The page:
McCain and Obama Stand United on Canada's Oil Sands

Barack Obama made headlines across Canada last week over his proposed national “low carbon fuel standard.” Such a proposal, if implemented, would be a serious hit to Canada's oil sands operations, which emit about 3 times the amount of greenhouse gas to produce when compared to the production of a conventional barrel of oil.

Not nearly as prominent in the Canadian press was an article in the Washington Times the week before reporting that presumptive Republican presidential candidate John McCain's shares a similar view as Obama on a “low carbon fuel standard.”

CCS: An Idea Whose Time Is Way Behind Schedule!

Carbon capture and storage (CSS) is fast becoming the oil industry's favorite solution to the climate crisis, but the seductive simplicity of the idea masks a series of doubts about its viability.

Dirty Oil Sands Ad Greets Alberta Premier in Wyoming

When Alberta Premier Ed Stelmach flew into Wyoming for the Western Governor's Association meeting this week he undoubtedly saw the full page ad in the Casper Star-Tribune decrying his province's massive oil sands operations.

Organized by Environmental Defence, and its partners ForestEthics and the Natural Resources Defense Council, the idea behind the ad was to reach out to U.S. Governors to expose the truth about Canada's dirty tar sands.

A full copy of the oil sands advertisement can be downloaded from the Environmental Defence website.

Fronting the Fronters: Turnabout Is Fair Play!

The environmental group Greenpeace posed as a pro-coal organization to become a sponsor of the 2008 McCloskey Coal USA conference and deliver an anti-coal message at the gathering, officials said on Friday.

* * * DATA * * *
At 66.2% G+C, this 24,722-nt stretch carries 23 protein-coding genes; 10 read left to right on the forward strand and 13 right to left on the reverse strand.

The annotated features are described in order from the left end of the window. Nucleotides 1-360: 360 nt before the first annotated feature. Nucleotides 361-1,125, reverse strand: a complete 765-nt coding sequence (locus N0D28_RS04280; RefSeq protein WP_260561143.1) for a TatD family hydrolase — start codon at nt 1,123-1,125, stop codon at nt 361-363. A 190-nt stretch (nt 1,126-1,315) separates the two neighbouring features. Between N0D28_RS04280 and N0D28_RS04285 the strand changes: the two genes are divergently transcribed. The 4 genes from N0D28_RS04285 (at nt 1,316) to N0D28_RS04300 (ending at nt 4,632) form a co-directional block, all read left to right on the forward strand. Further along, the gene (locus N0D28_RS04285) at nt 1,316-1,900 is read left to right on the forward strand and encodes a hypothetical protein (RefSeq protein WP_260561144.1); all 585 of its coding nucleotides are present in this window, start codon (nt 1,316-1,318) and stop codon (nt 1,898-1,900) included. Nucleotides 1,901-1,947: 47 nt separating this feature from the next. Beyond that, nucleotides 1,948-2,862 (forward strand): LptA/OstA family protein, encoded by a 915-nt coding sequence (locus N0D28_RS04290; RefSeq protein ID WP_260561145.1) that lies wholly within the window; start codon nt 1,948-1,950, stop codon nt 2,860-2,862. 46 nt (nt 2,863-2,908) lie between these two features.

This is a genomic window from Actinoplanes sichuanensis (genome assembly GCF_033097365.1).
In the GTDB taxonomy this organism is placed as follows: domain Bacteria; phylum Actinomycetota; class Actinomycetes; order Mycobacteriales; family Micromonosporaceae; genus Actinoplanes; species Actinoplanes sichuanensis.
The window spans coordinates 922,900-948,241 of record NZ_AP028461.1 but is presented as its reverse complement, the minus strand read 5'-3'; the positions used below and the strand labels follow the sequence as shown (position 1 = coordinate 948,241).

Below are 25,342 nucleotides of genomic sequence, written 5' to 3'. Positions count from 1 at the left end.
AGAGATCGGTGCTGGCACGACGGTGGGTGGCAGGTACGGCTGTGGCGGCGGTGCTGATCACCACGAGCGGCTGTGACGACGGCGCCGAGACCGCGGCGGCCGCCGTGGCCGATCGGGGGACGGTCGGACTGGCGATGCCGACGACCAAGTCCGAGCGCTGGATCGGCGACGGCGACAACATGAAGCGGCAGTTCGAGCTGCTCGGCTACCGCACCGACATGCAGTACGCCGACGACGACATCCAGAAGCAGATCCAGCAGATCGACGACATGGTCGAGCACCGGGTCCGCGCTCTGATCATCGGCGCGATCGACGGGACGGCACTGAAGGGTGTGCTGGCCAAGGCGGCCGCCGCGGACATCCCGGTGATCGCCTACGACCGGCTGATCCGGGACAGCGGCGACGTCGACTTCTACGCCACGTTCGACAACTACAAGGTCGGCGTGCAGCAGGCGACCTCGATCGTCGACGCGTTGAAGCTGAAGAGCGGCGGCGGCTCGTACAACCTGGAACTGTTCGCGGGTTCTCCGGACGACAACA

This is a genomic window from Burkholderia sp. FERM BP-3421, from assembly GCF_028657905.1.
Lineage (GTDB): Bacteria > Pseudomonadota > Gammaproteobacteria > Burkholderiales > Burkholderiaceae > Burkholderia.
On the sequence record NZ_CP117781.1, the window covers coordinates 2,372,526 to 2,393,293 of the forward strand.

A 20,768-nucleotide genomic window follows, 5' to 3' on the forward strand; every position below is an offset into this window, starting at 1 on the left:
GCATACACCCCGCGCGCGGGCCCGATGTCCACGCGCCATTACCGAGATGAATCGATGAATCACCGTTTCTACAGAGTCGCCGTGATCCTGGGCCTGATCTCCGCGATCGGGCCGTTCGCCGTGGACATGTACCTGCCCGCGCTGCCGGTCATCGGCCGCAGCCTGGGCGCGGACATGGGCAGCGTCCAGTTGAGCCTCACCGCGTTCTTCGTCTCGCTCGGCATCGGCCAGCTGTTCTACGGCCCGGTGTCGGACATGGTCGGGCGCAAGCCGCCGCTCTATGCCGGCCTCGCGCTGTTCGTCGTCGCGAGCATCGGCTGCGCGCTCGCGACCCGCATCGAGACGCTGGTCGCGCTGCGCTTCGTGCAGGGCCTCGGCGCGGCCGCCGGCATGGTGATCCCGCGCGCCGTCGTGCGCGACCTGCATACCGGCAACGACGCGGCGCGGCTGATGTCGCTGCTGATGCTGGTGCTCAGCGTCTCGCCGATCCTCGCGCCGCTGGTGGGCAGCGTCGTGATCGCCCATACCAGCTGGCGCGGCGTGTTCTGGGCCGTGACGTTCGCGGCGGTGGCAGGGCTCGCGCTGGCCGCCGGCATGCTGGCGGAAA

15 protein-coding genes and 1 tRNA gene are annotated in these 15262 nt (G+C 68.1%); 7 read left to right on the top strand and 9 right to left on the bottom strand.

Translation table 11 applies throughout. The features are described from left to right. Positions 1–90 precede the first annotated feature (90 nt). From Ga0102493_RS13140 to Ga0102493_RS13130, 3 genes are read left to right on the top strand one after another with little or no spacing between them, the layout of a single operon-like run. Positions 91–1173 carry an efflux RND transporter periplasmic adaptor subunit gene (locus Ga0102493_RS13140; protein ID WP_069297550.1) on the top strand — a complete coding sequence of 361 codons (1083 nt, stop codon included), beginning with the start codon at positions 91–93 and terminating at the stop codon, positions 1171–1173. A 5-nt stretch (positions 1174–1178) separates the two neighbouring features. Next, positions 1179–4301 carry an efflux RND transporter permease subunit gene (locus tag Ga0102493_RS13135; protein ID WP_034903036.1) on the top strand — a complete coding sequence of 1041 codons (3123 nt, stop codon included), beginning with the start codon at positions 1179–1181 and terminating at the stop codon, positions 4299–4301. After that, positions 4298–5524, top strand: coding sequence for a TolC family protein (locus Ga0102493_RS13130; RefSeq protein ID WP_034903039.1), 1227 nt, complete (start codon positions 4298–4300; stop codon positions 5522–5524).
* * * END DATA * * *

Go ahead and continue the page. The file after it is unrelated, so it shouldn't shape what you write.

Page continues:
When The McCloskey Group figured out that the Institute for Energy Solutions was really Greenpeace, they decided to let the group retain its booth make brief remarks. Greenpeace spokesman Carroll Muffett blasted coal as a polluting fuel and accused coal executives of failing to protect the public. “It's a lot of value for the money,” said Muffett of the $8,500 co-sponsorship fee that allowed the Greenpeace front group be an official sponsor.

Ice Loss Makes Permafrost Not So Perma!

As Arctic sea ice vanishes, permafrost could warm much more quickly than previously thought, according to new research. Melting permafrost could then release its vast stores of carbon into the atmosphere, accelerating global warming. The study is the first to link the loss of sea ice to warmer temperatures hundreds of miles inland.  

If sea ice continues to disappear, “we may see a period of accelerated change,” said David Lawrence, an author of the study.

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